And if you want to look at a longer contract than that, look at where the Mariners are with Robinson Cano, four years into his 10-year and $240 million deal.

You know how many times Cano has hit .300 in Seattle so far?

On what planet is a $125 million, five-year deal something about which J.D. Martinez gets to act insulted?

(Frank Franklin II/AP)

Once.

The same executive said to me, “Do you accuse people of collusion for finally coming to their senses on deals like that, or salute them for finally coming to their damn senses?”

- I happened to be listening to the song “Chicago” on the radio the other day, and once again left with this question:

What could they possibly be doing on State Street, that great street, that they don’t do on Broadway?

I mean, seriously?

Todd Frazier just happens to be an absolutely perfect fit for the New York Mets.

And Mets fans?

The more you get to know Mickey Callaway, the better you’re going to like him.

- The Jets have to at least find out if the Eagles are willing to trade Nick Foles, and how much it would take to get him.

Because I would rather have him than Kirk Cousins.

There have been so many good stories across 52 Super Bowls.

There has never been a better one than Foles, the back-up quarterback, beating Bill Belichick and Tom Brady and the Patriots last Sunday in Minneapolis.

It was the great Dan Jenkins, in analyzing the Winter Olympics once, who described cross-country skiing as just being the way that Norwegians went to the 7-Eleven.

A salute to Father Pete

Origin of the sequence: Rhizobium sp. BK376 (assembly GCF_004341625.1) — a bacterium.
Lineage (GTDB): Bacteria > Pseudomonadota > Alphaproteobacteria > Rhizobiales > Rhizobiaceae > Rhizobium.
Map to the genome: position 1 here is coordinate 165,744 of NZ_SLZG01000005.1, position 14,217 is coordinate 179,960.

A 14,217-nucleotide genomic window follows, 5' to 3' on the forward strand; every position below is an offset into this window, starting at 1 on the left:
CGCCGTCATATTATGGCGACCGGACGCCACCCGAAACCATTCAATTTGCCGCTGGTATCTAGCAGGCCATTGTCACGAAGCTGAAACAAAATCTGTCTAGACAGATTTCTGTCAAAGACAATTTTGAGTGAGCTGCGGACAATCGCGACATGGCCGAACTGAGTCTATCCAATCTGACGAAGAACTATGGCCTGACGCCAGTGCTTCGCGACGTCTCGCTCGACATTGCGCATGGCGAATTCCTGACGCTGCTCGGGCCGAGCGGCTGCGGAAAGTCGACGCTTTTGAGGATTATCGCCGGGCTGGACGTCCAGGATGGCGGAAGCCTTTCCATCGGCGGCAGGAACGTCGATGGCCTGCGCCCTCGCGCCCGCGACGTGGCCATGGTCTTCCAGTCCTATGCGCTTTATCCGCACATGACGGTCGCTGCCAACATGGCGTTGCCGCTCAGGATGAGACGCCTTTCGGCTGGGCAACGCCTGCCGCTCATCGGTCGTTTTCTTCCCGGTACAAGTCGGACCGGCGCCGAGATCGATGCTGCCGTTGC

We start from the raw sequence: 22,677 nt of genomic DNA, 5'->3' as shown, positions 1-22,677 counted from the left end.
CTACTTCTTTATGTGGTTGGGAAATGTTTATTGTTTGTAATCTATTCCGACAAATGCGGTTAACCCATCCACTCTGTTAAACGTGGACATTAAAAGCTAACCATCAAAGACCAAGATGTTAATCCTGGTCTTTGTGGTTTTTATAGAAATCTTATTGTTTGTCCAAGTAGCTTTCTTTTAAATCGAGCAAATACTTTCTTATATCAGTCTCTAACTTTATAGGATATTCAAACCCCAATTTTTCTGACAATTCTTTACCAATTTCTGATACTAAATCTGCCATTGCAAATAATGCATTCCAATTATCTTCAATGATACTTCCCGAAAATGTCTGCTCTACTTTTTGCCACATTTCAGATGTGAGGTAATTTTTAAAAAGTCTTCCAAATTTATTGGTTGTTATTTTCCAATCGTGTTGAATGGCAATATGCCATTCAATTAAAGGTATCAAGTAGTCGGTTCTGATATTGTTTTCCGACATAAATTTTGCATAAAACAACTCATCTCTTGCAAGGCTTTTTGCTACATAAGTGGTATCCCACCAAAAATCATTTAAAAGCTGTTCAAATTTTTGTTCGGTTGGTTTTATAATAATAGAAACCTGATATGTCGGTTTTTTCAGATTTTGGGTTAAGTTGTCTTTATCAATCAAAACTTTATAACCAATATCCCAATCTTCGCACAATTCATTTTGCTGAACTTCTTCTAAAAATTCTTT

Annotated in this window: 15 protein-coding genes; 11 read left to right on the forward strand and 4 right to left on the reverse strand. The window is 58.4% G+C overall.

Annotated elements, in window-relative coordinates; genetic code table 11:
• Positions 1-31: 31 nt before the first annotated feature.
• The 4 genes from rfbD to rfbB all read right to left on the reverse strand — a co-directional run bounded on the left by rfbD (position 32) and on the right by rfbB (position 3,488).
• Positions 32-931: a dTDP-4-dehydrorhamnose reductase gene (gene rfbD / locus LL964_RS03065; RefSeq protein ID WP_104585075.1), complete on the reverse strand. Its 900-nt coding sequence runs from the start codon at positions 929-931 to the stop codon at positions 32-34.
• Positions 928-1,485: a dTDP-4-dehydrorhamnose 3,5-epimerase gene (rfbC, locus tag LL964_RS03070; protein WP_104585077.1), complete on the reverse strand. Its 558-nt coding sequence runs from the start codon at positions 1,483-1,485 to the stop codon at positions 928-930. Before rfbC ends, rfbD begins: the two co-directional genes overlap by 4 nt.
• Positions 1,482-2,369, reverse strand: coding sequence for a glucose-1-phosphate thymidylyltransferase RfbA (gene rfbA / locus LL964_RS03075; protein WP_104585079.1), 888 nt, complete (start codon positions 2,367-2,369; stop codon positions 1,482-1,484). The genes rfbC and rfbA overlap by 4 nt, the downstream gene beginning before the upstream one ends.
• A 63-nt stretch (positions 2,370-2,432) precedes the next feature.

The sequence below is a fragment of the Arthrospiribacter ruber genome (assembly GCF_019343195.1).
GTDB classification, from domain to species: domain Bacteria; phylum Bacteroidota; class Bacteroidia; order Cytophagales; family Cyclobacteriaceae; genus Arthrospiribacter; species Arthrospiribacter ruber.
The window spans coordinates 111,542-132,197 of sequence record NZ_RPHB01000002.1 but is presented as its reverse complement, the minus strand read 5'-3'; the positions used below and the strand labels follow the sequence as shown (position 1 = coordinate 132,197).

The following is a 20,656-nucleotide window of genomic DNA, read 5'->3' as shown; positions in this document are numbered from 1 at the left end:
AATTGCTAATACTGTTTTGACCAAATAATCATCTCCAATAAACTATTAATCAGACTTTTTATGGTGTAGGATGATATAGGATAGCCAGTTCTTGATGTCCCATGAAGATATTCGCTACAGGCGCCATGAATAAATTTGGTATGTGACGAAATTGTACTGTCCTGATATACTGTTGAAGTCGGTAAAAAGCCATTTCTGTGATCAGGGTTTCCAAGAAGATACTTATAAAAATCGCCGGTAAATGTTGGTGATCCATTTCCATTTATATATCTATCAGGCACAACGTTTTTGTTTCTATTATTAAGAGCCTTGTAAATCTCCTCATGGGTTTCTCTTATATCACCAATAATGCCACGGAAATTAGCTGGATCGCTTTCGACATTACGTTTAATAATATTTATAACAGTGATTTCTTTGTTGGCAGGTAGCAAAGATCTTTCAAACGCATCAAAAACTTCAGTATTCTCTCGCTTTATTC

An extremely fond farewell to one of the great characters of this city, Father Pete Colapietro.

He was the son of a saloon keeper who became the patron saint of New York saloons himself, especially at Elaine’s, where he would drink and hold court with cops and writers and actors, not one of them a bigger or better character than he was.

He was Father Pete.

He was the pastor at Holy Cross on 42nd Street and later the pastor at the actor’s church in the middle of the theater district, St. Malachy’s, one of the small, wonderful shrines of our city.

Father Pete Colapietro inside The Holy Cross Catholic Church on W42st.

(Savulich, Andrew/New York Daily News)

He fed the hungry and sheltered the homeless, and always showed a great big city heart as big as he was.

He officiated at Dave DeBusschere’s funeral once, out on Long Island.

And that day, at St. Joseph’s Catholic Church on Fifth Street in Garden City, Father Pete spoke of DeBusschere as a “simple saloonkeeper’s son, who always looked for the other guy.”

That was Father Pete.

Guy giving the eulogy could have been talking about himself.

I went to Mass at St. Malachy’s at Christmas this past December, and was talking to a woman who works at the church during the collection, and she said she had recently seen Father Pete, and how frail he looked, and wondered if he would even make it to Christmas.

He only made it as far as this week.

He truly did come out of another New York City, Runyon’s New York City, as everybody has said about him since we got word of his passing, the New York of characters exactly like him, out of smoke-filled and whiskey-fueled nights mostly made of laughter.

He loved calling New York the “capital of hope.”

Loved telling stories about a life that began in Castle Hill.

No better story than Father Pete himself.